My title might be a little bit attention grabbing. I came across an article stating that Reader's Digest is filing bankruptcy. Please keep in mind that bankruptcy does not mean "going out of business". It simply gives the company some court protection to rearrange finances and try to come out from under financial problems. Some bankrupt companies actually do survive. Remember when K-mart filed bankruptcy almost 8 or 9 years ago? They came out of it stronger and bought Sears. All they had to do was get rid of the idiot criminals who were running the company into the ground.
So why does Reader's Digest filing bankruptcy sort of make me happy? It's a fine magazine, but when I did business with the company, I came away from it with a horrible taste in my mouth and a vow to never again let my money fall into their hands.
I was a sailor once. I think it was about the time when I was 23 (around 1997). My poor ability to handle money left me with more month left at the end of my paycheck. I paid all my bills and blew plenty of money, but I never got ahead. I was feeling the pinch one particular month. I used to buy Reader's Digest, and I enjoyed reading it. I normally had a copy on the ship to read. Sometimes people would send them to me, and some of my shipmates read it so I never lacked a copy.
I got an envelope in the mail for the "Reader's Digest Sweepstakes". Thinking that I was doing business with a company that had the heart of the writing in their magazine, and being a little desperate for money, I sent in the forms. If you've never filled out a Reader's Digest sweepstakes before, at least in the mid-90's, you had to take one sticker and put it on one square, then do something else. Oh, by the way, while you're at it, why not subscribe to Reader's Digest? OK, I did. I always liked their magazine.
Suddenly, I was getting tons of sweepstakes in the mail, and my phone was ringing off the hook all day and all night with these sweepstakes and lotteries that I supposedly won. Some of them needed $400 from my Visa card to process my winnings. Even I wasn't that stupid when I was 23. A got a couple of sweepstakes in the mail saying I won money and I had to send a check for $5 or $7 to process my winnings. I fell for that twice.
Throughout all of this, I was also getting tons of Reader's Digest sweepstakes. I also in the early days of this sweepstakes madness subscribed to Reader's Digest books.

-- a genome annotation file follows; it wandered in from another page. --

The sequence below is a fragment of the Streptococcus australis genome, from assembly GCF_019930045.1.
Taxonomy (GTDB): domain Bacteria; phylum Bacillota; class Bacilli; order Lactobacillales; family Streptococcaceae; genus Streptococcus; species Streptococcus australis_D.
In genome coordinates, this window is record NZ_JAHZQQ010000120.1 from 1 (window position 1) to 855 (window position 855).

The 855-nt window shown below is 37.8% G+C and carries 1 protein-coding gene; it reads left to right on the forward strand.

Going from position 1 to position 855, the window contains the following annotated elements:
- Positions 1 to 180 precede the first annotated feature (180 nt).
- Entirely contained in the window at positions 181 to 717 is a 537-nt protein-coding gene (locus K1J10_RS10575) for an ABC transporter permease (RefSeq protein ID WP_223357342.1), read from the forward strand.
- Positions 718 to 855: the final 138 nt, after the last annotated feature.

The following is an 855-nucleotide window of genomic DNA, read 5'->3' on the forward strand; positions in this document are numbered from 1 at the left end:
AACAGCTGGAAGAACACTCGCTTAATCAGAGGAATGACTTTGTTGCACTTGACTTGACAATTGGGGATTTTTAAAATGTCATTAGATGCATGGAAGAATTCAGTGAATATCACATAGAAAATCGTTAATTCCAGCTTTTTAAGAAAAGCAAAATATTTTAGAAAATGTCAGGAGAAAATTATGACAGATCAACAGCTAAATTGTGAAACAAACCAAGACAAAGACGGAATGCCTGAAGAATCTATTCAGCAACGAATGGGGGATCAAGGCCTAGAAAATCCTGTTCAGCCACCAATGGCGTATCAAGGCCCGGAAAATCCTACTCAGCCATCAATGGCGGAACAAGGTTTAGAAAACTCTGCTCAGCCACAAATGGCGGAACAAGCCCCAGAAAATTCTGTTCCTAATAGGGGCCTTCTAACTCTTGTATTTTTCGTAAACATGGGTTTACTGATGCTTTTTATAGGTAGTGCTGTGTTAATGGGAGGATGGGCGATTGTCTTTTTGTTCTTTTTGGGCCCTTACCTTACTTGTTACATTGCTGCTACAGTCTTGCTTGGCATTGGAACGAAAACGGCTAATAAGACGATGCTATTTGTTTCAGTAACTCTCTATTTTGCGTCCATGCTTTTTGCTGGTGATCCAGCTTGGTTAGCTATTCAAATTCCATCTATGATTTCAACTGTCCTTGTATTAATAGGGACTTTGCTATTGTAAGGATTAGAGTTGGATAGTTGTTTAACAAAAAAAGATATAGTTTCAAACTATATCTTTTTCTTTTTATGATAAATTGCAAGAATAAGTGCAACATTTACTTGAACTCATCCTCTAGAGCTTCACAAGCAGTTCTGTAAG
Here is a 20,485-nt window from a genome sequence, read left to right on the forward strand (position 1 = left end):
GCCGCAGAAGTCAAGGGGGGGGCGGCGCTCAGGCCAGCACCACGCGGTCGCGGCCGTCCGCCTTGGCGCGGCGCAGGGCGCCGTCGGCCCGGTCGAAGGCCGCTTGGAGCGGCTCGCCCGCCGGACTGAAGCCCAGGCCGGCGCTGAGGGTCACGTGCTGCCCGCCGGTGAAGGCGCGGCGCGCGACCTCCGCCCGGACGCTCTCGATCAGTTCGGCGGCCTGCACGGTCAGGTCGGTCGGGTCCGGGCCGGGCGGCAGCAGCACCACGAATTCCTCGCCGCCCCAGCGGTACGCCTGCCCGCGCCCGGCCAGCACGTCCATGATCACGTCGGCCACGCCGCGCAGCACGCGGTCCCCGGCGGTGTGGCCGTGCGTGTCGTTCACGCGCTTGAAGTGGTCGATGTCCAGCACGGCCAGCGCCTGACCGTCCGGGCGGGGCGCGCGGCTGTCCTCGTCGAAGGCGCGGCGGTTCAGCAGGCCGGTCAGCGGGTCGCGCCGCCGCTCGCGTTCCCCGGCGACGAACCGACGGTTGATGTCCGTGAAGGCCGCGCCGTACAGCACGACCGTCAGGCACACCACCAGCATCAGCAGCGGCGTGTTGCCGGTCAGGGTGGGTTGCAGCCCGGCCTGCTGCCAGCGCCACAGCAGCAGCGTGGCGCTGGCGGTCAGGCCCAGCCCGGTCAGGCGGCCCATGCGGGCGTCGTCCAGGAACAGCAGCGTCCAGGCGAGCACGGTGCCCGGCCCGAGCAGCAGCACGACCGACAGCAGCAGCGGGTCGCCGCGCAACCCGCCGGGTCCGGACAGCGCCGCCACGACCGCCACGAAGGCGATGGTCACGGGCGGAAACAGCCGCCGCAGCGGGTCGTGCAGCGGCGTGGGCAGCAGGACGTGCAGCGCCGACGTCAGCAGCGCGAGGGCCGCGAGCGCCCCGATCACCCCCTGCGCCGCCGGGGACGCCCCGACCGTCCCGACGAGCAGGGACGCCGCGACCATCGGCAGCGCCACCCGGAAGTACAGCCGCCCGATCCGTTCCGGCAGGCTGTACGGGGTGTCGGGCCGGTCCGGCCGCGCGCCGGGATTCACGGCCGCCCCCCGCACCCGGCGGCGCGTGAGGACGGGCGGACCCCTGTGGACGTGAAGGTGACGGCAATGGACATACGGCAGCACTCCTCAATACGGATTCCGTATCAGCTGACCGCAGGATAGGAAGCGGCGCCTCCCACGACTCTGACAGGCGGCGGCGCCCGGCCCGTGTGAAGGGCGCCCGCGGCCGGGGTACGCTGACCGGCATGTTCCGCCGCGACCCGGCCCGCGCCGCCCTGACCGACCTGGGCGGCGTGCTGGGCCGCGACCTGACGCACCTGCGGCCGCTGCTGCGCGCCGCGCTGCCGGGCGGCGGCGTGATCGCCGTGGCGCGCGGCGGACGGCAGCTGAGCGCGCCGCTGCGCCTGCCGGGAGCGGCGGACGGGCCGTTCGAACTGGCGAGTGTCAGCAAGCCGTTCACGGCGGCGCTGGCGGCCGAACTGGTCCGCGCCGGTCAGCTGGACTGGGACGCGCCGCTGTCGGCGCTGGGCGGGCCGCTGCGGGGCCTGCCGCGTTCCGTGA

Now, most of the sweepstakes were not from Reader's Digest, but I strongly suspect because of the timing that Reader's Digest sold my information to anybody who was willing to pay for it.
During this time period, my ship was under a heavy operational schedule. We were underway a lot. At one point, we were underway for 5 weeks. I thought I was paying my Reader's Digest subscriptions, but I kept getting nasty bills from them claiming that I hadn't. I went looking for contact information, but I couldn't find a single phone number to call to dispute their bills. All I had was an address in New York. This went on for several months. I'd think I paid, then get a nasty letter that I hadn't. I finally wrote a check for the final amount of one nasty letter, and sent it back to Reader's Digest with a letter of my own demanding that my subscriptions to all Reader's Digest products be canceled immediately and vowing that I would never do business with the company again.
We each upheld our end of my vow. My subscriptions were canceled (the sweepstakes continued to rain in for months) and I have not read a single Reader's Digest or Reader's Digest book in the last 12 years.
What did I learn from this?
- Sweepstakes are bad. You already know my opinion of the lottery. I don't think any higher of sweepstakes, but at least it's usually a corrupt company rather than a corrupt government involved in sweepstakes. Yeah, minor difference.
- Even a company that puts out a good product is not necessarily good by association.
- Don't do business with a company that you can't call or email a live person to dispute a charge.
- I also during this period learned not to enter into drawings for cars at the mall. That's a good way to get on marketing lists. You're not likely to win that Mustang.